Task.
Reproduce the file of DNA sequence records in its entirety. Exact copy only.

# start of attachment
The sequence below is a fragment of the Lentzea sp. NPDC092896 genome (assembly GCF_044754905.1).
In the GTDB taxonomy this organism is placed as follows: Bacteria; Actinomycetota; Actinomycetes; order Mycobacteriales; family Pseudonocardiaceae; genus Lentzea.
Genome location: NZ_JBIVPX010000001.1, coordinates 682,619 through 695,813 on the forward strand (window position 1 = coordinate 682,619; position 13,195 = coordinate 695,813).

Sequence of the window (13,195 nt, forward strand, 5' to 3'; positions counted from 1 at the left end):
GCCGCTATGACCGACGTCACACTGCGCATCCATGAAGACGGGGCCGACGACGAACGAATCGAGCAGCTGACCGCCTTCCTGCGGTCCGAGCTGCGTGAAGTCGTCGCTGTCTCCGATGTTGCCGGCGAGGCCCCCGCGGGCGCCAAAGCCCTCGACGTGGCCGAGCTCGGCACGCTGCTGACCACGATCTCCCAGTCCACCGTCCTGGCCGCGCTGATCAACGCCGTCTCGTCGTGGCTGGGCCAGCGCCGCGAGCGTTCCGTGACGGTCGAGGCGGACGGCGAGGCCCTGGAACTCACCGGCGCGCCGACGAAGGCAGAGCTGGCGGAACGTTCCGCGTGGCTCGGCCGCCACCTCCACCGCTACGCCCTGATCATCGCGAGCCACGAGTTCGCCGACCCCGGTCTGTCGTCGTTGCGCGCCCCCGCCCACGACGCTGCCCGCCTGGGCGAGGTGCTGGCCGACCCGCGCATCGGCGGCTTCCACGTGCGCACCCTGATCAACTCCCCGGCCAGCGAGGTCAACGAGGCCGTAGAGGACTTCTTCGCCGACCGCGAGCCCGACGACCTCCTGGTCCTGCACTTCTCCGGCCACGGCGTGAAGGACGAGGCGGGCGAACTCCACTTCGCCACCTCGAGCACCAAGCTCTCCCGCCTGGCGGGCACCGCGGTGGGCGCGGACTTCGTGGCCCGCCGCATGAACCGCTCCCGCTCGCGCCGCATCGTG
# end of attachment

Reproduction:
The sequence below is a fragment of the Lentzea sp. NPDC092896 genome (assembly GCF_044754905.1).
In the GTDB taxonomy this organism is placed as follows: Bacteria; Actinomycetota; Actinomycetes; order Mycobacteriales; family Pseudonocardiaceae; genus Lentzea.
Genome location: NZ_JBIVPX010000001.1, coordinates 682,619 through 695,813 on the forward strand (window position 1 = coordinate 682,619; position 13,195 = coordinate 695,813).

Sequence of the window (13,195 nt, forward strand, 5' to 3'; positions counted from 1 at the left end):
GCCGCTATGACCGACGTCACACTGCGCATCCATGAAGACGGGGCCGACGACGAACGAATCGAGCAGCTGACCGCCTTCCTGCGGTCCGAGCTGCGTGAAGTCGTCGCTGTCTCCGATGTTGCCGGCGAGGCCCCCGCGGGCGCCAAAGCCCTCGACGTGGCCGAGCTCGGCACGCTGCTGACCACGATCTCCCAGTCCACCGTCCTGGCCGCGCTGATCAACGCCGTCTCGTCGTGGCTGGGCCAGCGCCGCGAGCGTTCCGTGACGGTCGAGGCGGACGGCGAGGCCCTGGAACTCACCGGCGCGCCGACGAAGGCAGAGCTGGCGGAACGTTCCGCGTGGCTCGGCCGCCACCTCCACCGCTACGCCCTGATCATCGCGAGCCACGAGTTCGCCGACCCCGGTCTGTCGTCGTTGCGCGCCCCCGCCCACGACGCTGCCCGCCTGGGCGAGGTGCTGGCCGACCCGCGCATCGGCGGCTTCCACGTGCGCACCCTGATCAACTCCCCGGCCAGCGAGGTCAACGAGGCCGTAGAGGACTTCTTCGCCGACCGCGAGCCCGACGACCTCCTGGTCCTGCACTTCTCCGGCCACGGCGTGAAGGACGAGGCGGGCGAACTCCACTTCGCCACCTCGAGCACCAAGCTCTCCCGCCTGGCGGGCACCGCGGTGGGCGCGGACTTCGTGGCCCGCCGCATGAACCGCTCCCGCTCGCGCCGCATCGTG